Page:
"A dark unfathom'd tide Of interminable pride — A mystery, and a dream, Should my early life seem." (Edgar Allan Poe, "Imitation")
19 January 2013 marks the 204th anniversary of Edgar Allan Poe's birthday. And while his legacy as one of the greatest authors of the Schwarze Romantik, the Literary Gothic lives on unbroken, a tradition has developed in the 20th century around his gravesite that befits his memory in quite a unique way.
Probably since the 1930s, confirmed since 1949, a mysterious figure, a man in a black cloak and a silver tipped cane, visited Poe's original grave on Baltimore's Westminster Hall and Burying Ground in the wee hours of January 19th, toasted the dead poetaster with a glass of cognac (not sherry, mind you) and left the half empty bottle, three bouquets of roses (for Poe, his wife Virgina and his mother-in-law) and sometimes cryptical notes.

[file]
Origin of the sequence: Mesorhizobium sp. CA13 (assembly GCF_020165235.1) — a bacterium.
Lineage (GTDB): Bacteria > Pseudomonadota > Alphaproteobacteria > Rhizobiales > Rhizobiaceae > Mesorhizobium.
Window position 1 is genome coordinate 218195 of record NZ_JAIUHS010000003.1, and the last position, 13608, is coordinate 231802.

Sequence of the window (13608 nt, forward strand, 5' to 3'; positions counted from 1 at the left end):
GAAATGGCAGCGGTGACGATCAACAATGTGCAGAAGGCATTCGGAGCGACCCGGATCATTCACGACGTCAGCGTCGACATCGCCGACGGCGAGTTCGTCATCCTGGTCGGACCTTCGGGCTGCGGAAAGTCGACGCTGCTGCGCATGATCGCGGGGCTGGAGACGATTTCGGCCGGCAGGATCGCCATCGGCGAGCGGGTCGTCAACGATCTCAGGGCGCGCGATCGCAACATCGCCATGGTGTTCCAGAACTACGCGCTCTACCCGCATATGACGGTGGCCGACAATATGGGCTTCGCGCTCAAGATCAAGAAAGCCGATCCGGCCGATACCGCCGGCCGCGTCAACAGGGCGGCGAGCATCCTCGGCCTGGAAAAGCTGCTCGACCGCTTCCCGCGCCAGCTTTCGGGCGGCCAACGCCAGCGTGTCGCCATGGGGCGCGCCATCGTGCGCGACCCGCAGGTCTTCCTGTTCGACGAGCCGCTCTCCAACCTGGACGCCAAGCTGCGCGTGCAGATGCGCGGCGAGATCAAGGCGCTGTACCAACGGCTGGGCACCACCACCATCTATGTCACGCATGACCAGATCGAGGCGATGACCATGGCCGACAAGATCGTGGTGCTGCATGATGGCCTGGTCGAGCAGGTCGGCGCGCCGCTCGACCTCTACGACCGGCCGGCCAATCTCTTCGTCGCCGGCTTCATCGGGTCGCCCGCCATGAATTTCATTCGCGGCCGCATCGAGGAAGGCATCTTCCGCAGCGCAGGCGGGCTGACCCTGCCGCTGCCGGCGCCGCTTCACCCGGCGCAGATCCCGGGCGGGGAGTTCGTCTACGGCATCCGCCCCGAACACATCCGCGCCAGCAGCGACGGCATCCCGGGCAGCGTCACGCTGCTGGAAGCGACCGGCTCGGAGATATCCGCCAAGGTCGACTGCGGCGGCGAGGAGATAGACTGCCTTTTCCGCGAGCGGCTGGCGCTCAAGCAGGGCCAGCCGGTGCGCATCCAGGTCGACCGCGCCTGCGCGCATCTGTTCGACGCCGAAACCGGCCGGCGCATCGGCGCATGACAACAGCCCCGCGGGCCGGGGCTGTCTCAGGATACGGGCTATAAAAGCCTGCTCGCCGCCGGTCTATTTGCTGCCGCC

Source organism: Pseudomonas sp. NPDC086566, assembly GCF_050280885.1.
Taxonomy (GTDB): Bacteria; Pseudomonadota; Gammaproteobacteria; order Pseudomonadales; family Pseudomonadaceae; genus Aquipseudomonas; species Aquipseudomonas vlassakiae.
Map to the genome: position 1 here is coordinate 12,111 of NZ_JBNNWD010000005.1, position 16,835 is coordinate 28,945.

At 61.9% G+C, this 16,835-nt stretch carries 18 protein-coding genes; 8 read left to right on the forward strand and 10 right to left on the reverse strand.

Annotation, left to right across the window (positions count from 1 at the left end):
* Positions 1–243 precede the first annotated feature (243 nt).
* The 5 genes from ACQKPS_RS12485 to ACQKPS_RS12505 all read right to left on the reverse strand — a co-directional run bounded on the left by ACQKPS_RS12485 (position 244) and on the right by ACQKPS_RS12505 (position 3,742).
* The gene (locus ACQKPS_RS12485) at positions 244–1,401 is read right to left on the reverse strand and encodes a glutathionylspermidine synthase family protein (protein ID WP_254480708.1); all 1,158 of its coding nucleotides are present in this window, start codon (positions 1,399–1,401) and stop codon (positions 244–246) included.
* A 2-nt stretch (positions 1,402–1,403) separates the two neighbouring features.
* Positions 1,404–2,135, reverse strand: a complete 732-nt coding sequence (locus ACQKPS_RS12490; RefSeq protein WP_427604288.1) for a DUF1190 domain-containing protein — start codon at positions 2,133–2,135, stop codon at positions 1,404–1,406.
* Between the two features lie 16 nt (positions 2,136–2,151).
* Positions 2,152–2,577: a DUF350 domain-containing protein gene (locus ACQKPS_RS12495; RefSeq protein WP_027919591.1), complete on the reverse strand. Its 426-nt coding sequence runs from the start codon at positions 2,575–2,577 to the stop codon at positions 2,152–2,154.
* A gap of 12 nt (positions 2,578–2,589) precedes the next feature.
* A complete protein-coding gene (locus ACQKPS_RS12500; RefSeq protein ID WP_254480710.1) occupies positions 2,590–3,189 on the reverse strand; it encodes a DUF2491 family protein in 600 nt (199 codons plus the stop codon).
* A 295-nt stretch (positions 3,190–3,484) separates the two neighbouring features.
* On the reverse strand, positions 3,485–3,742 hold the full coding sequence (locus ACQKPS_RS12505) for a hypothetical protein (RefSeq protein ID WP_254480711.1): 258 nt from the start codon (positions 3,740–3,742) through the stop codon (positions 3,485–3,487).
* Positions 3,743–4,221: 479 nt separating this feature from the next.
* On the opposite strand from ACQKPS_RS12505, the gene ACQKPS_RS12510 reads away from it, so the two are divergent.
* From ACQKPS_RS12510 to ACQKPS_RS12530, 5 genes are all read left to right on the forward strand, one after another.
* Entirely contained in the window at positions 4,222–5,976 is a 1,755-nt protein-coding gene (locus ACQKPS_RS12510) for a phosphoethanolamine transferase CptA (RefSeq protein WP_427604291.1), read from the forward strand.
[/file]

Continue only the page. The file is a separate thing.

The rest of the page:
On Poe's 200th birthday in 2009, the "Poe Toaster" made his appearance for the last time, Jeff Jerome, the curator of the Baltimore Poe House and Museum, declared the tradition to be over in 2012.
The only known depiction of the Poe Toaster, was made by Bill Ballenberg and had been published along with Gary Smith's article ”Once Upon a Midnight Dreary" in July's edition of "Life" magazine.